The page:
There are however, also those who routinely use allegations of existential threats to Israel to silence criticism and to monopolise the parameters of debate about the future. Israel's current Prime Minister is perhaps the best known example of this.
But the difficult questions do not go away. Israel's internationally recognised borders take in around eighty per cent of historic Palestine. Since 1967 Israel has also occupied the remaining twenty per cent - directly in the case of the West Bank and through ongoing military control of access by land, sea and air in Gaza. Colonisation of the West Bank continues through the building of settlements and through a military machine to maintain control. Settlements violate one part of the Geneva Convention, meanwhile the military strategy protecting the rights of settlers above those of Palestinian West Bankers, regularly violates another part of it. The world repeatedly expresses disapproval but the occupation carries on, physically changing the nature of the West Bank in a way that will soon make the creation of a viable Palestinian state alongside Israel impossible. Some mainstream commentators say the occupation has done so already.
That is why more and more people are now asking what is left if Palestinians continue to be denied the right to separate statehood that Israel demands for itself. Permanent occupation and military rule for Palestinians living in the West Bank while settlers living there have full rights as citizens of Israel? Or is it time for a different path to peace? If the prospect of two separate states is no longer viable and if occupation based on national, racial and religious segregation is incompatible with democracy, is it time to look for another way forward? Is it time to try to find a way of sharing the land on the basis of equal rights for all rather than of two separate states? It's a question that is increasingly being asked in Israel and in Palestine. It's a valid question to be asked internationally too. Yet there are some who would try to claim that even raising these kinds of questions risks delegitimizing Israel's right to exist and must therefore be anti-Semitic. They are entitled to that view but they are not entitled to demand that others must be silenced.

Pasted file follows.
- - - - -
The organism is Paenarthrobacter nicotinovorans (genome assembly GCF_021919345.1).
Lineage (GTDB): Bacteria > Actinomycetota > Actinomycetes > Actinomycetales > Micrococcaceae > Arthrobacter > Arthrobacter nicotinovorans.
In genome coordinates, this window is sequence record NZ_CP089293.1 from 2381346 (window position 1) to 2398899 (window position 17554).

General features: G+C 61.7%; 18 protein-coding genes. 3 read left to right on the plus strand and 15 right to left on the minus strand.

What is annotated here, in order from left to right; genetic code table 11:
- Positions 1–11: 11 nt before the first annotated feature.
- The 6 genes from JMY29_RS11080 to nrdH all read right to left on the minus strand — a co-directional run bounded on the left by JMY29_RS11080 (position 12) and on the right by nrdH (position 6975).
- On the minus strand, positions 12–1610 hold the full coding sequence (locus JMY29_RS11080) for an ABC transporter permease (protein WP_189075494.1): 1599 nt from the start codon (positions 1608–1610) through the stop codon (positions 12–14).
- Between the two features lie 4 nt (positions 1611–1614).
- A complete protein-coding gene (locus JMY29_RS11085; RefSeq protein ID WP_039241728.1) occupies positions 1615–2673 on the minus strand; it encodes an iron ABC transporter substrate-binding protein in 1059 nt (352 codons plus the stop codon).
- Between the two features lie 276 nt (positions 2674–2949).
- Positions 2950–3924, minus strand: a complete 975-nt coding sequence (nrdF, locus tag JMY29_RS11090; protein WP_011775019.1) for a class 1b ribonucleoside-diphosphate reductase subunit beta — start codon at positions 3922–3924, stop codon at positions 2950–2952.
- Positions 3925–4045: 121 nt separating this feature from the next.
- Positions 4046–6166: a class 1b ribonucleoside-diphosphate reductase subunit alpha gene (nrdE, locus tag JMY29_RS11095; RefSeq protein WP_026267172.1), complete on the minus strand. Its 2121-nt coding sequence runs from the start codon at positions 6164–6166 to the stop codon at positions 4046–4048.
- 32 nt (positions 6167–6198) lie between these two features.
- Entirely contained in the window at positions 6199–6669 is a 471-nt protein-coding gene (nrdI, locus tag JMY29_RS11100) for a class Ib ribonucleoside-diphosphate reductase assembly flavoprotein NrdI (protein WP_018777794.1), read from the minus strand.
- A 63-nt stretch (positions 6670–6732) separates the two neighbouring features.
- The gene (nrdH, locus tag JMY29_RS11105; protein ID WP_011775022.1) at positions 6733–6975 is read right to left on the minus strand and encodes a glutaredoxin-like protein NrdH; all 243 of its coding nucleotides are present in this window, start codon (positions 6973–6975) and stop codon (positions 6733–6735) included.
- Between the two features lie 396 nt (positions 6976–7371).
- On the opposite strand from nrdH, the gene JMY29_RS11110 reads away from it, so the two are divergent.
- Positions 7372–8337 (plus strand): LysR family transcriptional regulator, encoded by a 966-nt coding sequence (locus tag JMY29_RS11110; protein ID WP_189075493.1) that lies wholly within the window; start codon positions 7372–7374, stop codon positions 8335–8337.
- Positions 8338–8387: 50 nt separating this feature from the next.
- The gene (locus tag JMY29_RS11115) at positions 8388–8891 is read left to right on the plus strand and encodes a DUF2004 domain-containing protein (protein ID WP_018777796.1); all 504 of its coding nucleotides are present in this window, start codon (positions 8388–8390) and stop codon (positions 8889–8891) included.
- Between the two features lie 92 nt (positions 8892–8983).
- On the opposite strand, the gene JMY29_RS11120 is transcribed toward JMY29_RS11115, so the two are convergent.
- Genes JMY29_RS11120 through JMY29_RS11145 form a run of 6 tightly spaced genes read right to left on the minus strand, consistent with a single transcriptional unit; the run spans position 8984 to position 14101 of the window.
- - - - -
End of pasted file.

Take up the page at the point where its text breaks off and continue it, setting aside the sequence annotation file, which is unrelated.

For the record, I am someone who still wants the two-state solution to be saved - even at this eleventh hour and fifty ninth minute. That is why I want action, not simply words, to stop the settlement building. It is why I want to see the UK Government act on Parliament's October 2014 resolution to recognize the state of Palestine as unequivocally as we recognize the state of Israel. It's why I'll also carry on talking both to Israelis and Palestinians across the political spectrum. Sometimes I hear outlooks expressed on both sides with which I profoundly disagree. But if continuing to engage with them helps the search for a durable peace, it's worth it.
There will continue to be disagreement about all these matters - and more - both in the Labour Party and elsewhere. But there's one thing on which we can all unequivocally agree: that our rules as a Party must place an obligation on all of us to approach those disagreements in a way that is free from anti-Semitism and islamophobia. That means also not using the rules either to smear or to close down legitimate debate.